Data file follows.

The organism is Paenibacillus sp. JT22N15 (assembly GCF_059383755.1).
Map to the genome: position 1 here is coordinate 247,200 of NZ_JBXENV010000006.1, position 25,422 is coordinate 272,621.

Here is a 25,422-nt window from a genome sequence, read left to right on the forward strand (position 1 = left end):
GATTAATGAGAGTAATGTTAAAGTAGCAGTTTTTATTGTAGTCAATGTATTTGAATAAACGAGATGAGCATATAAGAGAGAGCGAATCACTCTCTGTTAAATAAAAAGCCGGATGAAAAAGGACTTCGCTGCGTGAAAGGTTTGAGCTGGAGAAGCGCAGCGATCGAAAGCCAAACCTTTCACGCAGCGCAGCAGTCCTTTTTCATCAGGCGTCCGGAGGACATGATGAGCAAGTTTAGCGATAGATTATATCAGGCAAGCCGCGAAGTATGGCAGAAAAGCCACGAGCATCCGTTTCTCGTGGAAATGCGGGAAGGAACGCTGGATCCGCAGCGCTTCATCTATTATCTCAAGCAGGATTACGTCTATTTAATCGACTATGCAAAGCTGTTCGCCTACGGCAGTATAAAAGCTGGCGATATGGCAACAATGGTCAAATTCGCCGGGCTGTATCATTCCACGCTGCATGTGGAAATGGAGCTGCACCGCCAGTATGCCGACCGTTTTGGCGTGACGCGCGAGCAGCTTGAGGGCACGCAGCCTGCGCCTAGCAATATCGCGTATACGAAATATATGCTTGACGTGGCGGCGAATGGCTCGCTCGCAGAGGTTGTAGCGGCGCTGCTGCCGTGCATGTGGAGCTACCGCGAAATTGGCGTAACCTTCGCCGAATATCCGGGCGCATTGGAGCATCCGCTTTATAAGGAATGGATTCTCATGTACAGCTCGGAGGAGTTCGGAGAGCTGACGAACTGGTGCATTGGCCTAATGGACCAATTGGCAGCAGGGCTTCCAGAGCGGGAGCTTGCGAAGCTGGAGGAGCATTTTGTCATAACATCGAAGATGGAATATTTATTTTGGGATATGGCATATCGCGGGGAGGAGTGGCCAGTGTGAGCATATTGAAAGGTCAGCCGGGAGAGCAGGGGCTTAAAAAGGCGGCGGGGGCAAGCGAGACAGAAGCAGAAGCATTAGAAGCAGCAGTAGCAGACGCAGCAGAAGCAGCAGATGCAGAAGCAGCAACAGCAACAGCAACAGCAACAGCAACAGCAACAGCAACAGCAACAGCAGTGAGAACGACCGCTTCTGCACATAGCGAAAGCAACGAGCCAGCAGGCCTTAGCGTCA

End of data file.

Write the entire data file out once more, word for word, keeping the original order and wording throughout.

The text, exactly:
The organism is Paenibacillus sp. JT22N15 (assembly GCF_059383755.1).
Map to the genome: position 1 here is coordinate 247,200 of NZ_JBXENV010000006.1, position 25,422 is coordinate 272,621.

Here is a 25,422-nt window from a genome sequence, read left to right on the forward strand (position 1 = left end):
GATTAATGAGAGTAATGTTAAAGTAGCAGTTTTTATTGTAGTCAATGTATTTGAATAAACGAGATGAGCATATAAGAGAGAGCGAATCACTCTCTGTTAAATAAAAAGCCGGATGAAAAAGGACTTCGCTGCGTGAAAGGTTTGAGCTGGAGAAGCGCAGCGATCGAAAGCCAAACCTTTCACGCAGCGCAGCAGTCCTTTTTCATCAGGCGTCCGGAGGACATGATGAGCAAGTTTAGCGATAGATTATATCAGGCAAGCCGCGAAGTATGGCAGAAAAGCCACGAGCATCCGTTTCTCGTGGAAATGCGGGAAGGAACGCTGGATCCGCAGCGCTTCATCTATTATCTCAAGCAGGATTACGTCTATTTAATCGACTATGCAAAGCTGTTCGCCTACGGCAGTATAAAAGCTGGCGATATGGCAACAATGGTCAAATTCGCCGGGCTGTATCATTCCACGCTGCATGTGGAAATGGAGCTGCACCGCCAGTATGCCGACCGTTTTGGCGTGACGCGCGAGCAGCTTGAGGGCACGCAGCCTGCGCCTAGCAATATCGCGTATACGAAATATATGCTTGACGTGGCGGCGAATGGCTCGCTCGCAGAGGTTGTAGCGGCGCTGCTGCCGTGCATGTGGAGCTACCGCGAAATTGGCGTAACCTTCGCCGAATATCCGGGCGCATTGGAGCATCCGCTTTATAAGGAATGGATTCTCATGTACAGCTCGGAGGAGTTCGGAGAGCTGACGAACTGGTGCATTGGCCTAATGGACCAATTGGCAGCAGGGCTTCCAGAGCGGGAGCTTGCGAAGCTGGAGGAGCATTTTGTCATAACATCGAAGATGGAATATTTATTTTGGGATATGGCATATCGCGGGGAGGAGTGGCCAGTGTGAGCATATTGAAAGGTCAGCCGGGAGAGCAGGGGCTTAAAAAGGCGGCGGGGGCAAGCGAGACAGAAGCAGAAGCATTAGAAGCAGCAGTAGCAGACGCAGCAGAAGCAGCAGATGCAGAAGCAGCAACAGCAACAGCAACAGCAACAGCAACAGCAACAGCAACAGCAACAGCAGTGAGAACGACCGCTTCTGCACATAGCGAAAGCAACGAGCCAGCAGGCCTTAGCGTCA